How can you boost your income in retirement?
Carry on working and access your pension pot later
Although you may be able to take your pension from age 55, the longer you leave it invested, the longer it has the potential to grow until you decide to take money from it.
Use your pension later
You can claim your State Pension once you reach your State Pension age. However you don't have to. Your State Pension will increase every year you put off claiming it.
Deferring your State Pension
Use your property
If you own a property you’re in a great position as you could:
- rent out a spare room
- sell and downsize to a smaller property
- move to a different area.
If you rent, you may be able to reduce your rental amount by moving elsewhere.
Working in retirement
Gone are the days when your employer decided when you stopped working for them. These days, it’s up to you. That gives you the freedom to choose whether you continue to work, and how.
So what are your options? Let’s take a look
Option 1: Continue to work and defer taking your pension
You could leave your pension invested until you’re ready to take an income from it. You can defer taking your state pension too.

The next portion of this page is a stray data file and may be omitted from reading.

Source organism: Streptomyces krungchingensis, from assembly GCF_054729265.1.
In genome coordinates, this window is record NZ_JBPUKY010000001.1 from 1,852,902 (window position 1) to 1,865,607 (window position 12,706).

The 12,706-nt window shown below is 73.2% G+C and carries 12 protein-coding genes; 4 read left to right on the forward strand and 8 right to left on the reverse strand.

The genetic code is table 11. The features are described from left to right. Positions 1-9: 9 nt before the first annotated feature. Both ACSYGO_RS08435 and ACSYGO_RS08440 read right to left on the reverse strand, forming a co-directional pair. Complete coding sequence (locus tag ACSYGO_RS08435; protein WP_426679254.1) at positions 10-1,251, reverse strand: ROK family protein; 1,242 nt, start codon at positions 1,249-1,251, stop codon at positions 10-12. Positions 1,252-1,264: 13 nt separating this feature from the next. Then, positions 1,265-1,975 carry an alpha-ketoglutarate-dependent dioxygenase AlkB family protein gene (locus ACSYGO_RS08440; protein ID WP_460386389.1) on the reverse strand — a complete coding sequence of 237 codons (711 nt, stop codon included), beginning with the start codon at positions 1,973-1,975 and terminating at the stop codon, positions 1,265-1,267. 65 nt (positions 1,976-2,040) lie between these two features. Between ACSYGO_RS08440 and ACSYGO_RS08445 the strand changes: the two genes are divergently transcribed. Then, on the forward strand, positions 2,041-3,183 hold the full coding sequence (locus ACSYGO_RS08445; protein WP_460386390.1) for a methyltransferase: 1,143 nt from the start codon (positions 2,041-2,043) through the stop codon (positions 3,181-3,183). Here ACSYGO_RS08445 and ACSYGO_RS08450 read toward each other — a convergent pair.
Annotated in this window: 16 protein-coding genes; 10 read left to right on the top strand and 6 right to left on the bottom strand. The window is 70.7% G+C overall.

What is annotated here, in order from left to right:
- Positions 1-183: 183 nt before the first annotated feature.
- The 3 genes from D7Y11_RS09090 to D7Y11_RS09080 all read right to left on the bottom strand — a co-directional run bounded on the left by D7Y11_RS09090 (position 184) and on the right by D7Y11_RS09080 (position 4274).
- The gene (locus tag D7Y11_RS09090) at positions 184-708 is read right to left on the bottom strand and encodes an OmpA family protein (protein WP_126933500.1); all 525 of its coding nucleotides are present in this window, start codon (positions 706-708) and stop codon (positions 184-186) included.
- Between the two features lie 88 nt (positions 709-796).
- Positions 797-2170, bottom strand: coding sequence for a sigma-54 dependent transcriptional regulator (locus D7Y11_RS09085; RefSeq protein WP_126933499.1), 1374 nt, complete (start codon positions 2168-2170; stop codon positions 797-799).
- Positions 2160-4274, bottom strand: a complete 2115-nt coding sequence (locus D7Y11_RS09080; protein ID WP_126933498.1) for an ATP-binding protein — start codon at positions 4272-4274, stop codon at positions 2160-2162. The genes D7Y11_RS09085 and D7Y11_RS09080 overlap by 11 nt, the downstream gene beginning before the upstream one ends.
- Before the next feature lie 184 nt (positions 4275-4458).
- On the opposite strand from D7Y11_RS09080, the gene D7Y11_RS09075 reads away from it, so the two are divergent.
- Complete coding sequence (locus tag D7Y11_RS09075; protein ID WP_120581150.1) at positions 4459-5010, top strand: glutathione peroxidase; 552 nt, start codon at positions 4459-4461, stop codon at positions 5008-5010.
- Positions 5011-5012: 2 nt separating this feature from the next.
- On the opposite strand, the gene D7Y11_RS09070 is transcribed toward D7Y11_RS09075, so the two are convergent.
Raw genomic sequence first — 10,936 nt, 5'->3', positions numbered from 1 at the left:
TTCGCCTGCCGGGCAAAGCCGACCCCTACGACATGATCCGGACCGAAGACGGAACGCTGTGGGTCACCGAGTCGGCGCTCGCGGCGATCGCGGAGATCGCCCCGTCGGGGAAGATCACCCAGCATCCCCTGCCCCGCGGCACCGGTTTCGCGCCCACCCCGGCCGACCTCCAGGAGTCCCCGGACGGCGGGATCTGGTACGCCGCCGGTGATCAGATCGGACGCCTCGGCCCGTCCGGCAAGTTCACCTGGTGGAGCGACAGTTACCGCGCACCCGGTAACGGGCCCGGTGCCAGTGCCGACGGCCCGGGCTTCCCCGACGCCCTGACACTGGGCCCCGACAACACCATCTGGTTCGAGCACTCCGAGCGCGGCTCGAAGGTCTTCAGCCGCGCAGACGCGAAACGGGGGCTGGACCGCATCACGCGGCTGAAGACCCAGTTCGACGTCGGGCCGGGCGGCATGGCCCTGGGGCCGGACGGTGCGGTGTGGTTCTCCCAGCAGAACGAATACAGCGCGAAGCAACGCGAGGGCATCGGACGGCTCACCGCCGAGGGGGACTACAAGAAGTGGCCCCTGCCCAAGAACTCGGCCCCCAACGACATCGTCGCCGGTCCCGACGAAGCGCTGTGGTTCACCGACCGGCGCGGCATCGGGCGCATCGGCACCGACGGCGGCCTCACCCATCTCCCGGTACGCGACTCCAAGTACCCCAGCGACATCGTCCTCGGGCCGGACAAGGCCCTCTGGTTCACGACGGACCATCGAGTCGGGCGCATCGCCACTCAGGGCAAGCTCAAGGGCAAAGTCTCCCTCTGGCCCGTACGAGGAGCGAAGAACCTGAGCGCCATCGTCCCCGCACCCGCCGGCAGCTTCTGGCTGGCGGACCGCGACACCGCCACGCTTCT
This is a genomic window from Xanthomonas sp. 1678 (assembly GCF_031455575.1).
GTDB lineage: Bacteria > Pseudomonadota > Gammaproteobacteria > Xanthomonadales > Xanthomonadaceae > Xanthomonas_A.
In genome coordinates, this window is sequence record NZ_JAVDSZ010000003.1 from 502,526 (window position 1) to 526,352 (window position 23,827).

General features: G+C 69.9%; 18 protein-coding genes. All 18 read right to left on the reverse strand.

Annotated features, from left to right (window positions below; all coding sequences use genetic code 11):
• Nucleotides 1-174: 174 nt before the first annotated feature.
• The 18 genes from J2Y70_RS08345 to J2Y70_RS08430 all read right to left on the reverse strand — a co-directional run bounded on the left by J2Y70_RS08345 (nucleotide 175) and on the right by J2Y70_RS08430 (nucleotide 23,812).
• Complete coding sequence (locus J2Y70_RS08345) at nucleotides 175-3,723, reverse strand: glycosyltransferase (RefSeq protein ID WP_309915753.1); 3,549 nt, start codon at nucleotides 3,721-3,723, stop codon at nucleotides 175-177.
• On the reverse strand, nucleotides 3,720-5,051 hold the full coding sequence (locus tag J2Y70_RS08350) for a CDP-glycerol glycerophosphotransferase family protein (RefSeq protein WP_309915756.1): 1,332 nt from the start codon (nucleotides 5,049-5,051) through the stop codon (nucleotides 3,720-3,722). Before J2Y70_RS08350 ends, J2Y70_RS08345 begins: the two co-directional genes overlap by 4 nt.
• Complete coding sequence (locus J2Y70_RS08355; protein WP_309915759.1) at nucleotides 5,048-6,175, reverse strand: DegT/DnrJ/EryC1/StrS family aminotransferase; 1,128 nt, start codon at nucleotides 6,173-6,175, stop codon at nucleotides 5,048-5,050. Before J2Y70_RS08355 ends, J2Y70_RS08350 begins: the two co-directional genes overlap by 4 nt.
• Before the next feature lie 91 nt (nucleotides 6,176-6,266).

Option 2: Take money from your pension and carry on working
This can be a good way to top up your monthly income. Just remember that after your 25% tax-free lump sum, you’ll pay tax on any further money you take as part of your income.
As an example, let’s look at how much your weekly income could be if you were to keep working but also took the State Pension and an income from your pension (assuming a personal allowance* of £11,850, you’ve reached your State Retirement Age and you are entitled to the full State Pension):
*The personal allowance is the amount of income you can receive in a tax year before you start paying income tax.
- Sources of income
- Weekly figures
- State pension
- Annuity payments
- Income from work
- Total income before tax
- Your total net weekly income would be:
Based on tax year 2018/19
Option 3: Take a lump sum and carry on working
You can normally take up to 25% as a tax-free lump sum any time after your 55th birthday. You’ll then have to do something with the remaining 75%, such as buy an annuity, put the money into flexible drawdown or take it as cash.
Tax treatment depends on your individual circumstances. Your circumstances and tax rules may change in the future.
Is deferring right for you?Read our case study: Nigel’s story
If you carry on working, how does this affect your pension?
Taking your pension doesn’t mean you need to retire. If you want to continue working, there are some important things to consider.